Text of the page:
Highley railway station is a station on the Severn Valley Railway heritage line in Shropshire, situated near the west bank of the River Severn and just under a mile to the south-east of the village of Highley.

Highley station opened to the public on 1 February 1862 and closed on 8 September 1963 when through passenger services to Shrewsbury ceased after 101 years.

Highley station was formerly very important as the transport hub of a colliery district, with four coal mines nearby, all linked by standard and narrow gauge branch lines, cable inclines and aerial ropeways to the Severn Valley line.

This was underlined by the extensive sidings alongside the line, and wagon repair works at Kinlet, half-a-mile to the south.

The operations at Highley were controlled from a strategically placed signal box opposite to the platform.

The signal box remained in use after closure until Alveley colliery closed and freight traffic ceased in 1969.

The station site was then disused until preservation.

Highley is the only station proper on the SVR with only one platform. Other calling places with one platform are unstaffed halts.

Partly as a result of the lack of two platforms, but primarily because of the way the signal box is interlocked it is not permissible to pass two passenger trains there.

Thankfully, little demolition took place at Highley after closure, the signal box remained intact, as did the station buildings.

Highley's original footbridge had to be demolished in the early 1970s for safety reasons but a new footbridge was opened in 2009.

Between April 1974 and mid-May 1974, Highley was the southern terminus of the Severn Valley Railway.

Both Highley station and Country Park Halt are situated within the boundaries of the Severn Valley Country Park, the wonderfully transformed site of a former large coal mine

Highley Station, like many other stations has won awards for its restoration and continuing level of appearance, but Highley is unique in its atmosphere and authenticity.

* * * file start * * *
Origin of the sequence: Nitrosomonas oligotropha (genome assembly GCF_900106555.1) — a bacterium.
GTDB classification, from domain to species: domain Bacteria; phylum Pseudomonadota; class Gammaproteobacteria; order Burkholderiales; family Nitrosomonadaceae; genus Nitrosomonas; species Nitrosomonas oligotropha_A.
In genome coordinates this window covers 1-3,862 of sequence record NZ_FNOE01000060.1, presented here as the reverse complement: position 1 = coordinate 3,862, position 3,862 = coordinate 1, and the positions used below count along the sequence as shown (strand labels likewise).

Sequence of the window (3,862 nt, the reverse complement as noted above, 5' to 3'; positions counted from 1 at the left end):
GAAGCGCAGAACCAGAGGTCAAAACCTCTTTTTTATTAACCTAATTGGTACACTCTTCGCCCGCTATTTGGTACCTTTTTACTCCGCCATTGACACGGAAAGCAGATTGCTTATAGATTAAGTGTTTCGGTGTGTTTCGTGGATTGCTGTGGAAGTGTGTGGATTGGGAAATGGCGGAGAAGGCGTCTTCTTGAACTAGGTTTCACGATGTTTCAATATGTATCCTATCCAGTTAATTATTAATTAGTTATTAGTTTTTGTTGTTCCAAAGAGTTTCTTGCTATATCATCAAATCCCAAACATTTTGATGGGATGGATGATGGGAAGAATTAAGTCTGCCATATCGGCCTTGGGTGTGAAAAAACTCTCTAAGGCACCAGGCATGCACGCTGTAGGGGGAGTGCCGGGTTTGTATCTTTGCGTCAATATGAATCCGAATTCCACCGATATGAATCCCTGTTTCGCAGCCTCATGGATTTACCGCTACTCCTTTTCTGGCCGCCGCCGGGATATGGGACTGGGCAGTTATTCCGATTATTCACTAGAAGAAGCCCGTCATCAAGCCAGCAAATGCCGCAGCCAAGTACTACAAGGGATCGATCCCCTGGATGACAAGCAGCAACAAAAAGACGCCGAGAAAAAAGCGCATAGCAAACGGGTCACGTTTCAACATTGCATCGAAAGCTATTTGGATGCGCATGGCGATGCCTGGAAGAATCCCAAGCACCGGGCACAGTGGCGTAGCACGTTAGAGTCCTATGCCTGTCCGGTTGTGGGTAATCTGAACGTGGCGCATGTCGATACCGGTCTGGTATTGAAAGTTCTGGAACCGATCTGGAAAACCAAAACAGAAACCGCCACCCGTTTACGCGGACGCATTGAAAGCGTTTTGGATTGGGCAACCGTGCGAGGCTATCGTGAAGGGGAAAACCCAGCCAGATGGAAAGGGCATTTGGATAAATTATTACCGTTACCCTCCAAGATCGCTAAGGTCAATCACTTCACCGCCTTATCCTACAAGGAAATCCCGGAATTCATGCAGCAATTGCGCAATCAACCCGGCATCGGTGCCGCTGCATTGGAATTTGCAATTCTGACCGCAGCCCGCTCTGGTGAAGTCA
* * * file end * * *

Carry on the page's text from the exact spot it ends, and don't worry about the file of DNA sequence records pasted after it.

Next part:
Highley has been used on many occasions for television and film locations, on gala days the station can handle freight trains and recreate the movements of days long-gone on the modern railway system.

The station has great character and is well looked after, making it a wonderful place to visit.

The all-volunteer staff take much pride in their work.

The main building is a substantial and very picturesque sand-stone Victorian railway station.

Down a small flight of steps from Highley railway station is the Ship Inn Public House, the River Severn and from there a public footpath leads back to the Country Park.

Our refreshment kiosk sells the (apparently) "world-famous" ‘Highley Slice’ which is a very nice caramel and biscuit job - you’ll sometimes see someone pop out and deliver one with a cup of tea to the driver!

The Engine House - Our Visitor and Education Centre is adjacent to the station.

Containing a large display of steam locomotives, a restaurant with excellent views across the railway and the Severn Valley, a picnic area and a giftshop.

For More Information on The Engine House Visitor Centre see pictures below and visit The Engine House

The Royal Mail Travelling Post Office is located in The Engine House Visitor Centre adjacent to Highley station

Above pictures displayed with the kind permission of Sharpo from his wonderful collection at Sharpo's World


The following pictures displayed with the kind permission of Southern Counties Publications who own the copyrights to them.

Please visit their website at Southern Counties


The following Engine House pictures displayed with the kind permission of Geoff's Rail Pages and Photo Pages who owns the copyrights to them.

Please visit his website at Geoff's Rail Pages


The Wickham Trolley

For A Detailed Pictorial Record Of The Restoration Of The 1934 Wickham Trolley Visit The Wickham Restoration Page


Mckenzie & Holland Patent Signal Frame

Highley Signal Box was first fitted with a McKenzie & Holland 1873 patent frame, manufactured in Worcester. Approx. 1905 the frame was refitted with Great Western Railway tappet locking.

This detailed technical article describes the type of frame that Highley Signal Box once had. Read The Article


The Highley Station Tractor


The Charles Taylor Sign On Our Workshop

Established in 1860, Charles Taylor & Co. was a famous Birmingham manufacturer of lathes and other machine tools

This sign was rescued from the factory when it was demolished in 1999

For a fascinating study of the history of the company visit Taylor Lathes


For the Highley Station Video visit The Highley Station Video

For More Information On Highley Station Please Contact Us Email Us

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